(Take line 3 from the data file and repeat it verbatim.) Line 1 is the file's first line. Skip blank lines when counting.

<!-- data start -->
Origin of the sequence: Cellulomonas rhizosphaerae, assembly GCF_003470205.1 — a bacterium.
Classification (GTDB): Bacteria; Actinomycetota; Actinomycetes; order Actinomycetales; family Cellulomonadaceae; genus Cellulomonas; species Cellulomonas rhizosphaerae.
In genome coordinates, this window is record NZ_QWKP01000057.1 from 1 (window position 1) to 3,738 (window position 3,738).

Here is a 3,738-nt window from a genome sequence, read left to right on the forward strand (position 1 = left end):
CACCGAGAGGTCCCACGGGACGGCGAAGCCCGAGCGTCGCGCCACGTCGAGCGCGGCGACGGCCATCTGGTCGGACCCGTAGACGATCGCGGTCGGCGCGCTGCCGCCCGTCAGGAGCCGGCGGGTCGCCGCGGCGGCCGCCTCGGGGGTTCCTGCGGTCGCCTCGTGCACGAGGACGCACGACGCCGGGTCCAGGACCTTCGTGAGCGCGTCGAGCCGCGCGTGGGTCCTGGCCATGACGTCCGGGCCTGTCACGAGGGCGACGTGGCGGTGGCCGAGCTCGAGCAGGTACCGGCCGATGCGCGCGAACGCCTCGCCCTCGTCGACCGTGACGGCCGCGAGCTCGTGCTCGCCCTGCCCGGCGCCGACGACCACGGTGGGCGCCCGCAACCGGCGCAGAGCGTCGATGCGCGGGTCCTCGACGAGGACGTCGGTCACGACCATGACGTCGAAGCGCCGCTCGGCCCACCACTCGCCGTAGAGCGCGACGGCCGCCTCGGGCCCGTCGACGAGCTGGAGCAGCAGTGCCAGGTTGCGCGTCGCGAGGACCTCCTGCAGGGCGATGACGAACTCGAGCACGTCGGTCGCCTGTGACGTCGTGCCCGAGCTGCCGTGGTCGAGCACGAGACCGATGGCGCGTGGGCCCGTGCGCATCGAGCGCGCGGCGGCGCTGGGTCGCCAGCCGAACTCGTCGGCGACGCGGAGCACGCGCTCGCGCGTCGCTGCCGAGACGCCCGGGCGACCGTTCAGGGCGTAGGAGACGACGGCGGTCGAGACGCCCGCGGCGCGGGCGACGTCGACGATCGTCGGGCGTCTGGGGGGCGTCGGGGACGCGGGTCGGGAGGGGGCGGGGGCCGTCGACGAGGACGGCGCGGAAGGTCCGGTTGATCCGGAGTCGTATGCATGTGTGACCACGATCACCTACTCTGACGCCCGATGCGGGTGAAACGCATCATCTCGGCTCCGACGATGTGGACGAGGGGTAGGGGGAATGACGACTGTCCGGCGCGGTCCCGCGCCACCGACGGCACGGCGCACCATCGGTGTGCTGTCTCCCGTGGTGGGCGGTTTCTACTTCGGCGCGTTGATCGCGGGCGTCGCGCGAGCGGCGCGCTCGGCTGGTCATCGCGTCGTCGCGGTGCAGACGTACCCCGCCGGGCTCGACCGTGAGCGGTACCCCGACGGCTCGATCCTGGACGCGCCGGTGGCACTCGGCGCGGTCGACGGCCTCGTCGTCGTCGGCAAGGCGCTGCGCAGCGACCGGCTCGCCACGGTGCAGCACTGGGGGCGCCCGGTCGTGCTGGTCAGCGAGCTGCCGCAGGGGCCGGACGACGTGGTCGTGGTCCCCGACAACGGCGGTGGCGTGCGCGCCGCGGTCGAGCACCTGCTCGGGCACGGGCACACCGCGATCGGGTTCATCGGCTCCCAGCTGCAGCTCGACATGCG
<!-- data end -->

In genome coordinates, this window is record NZ_QWKP01000057.1 from 1 (window position 1) to 3,738 (window position 3,738).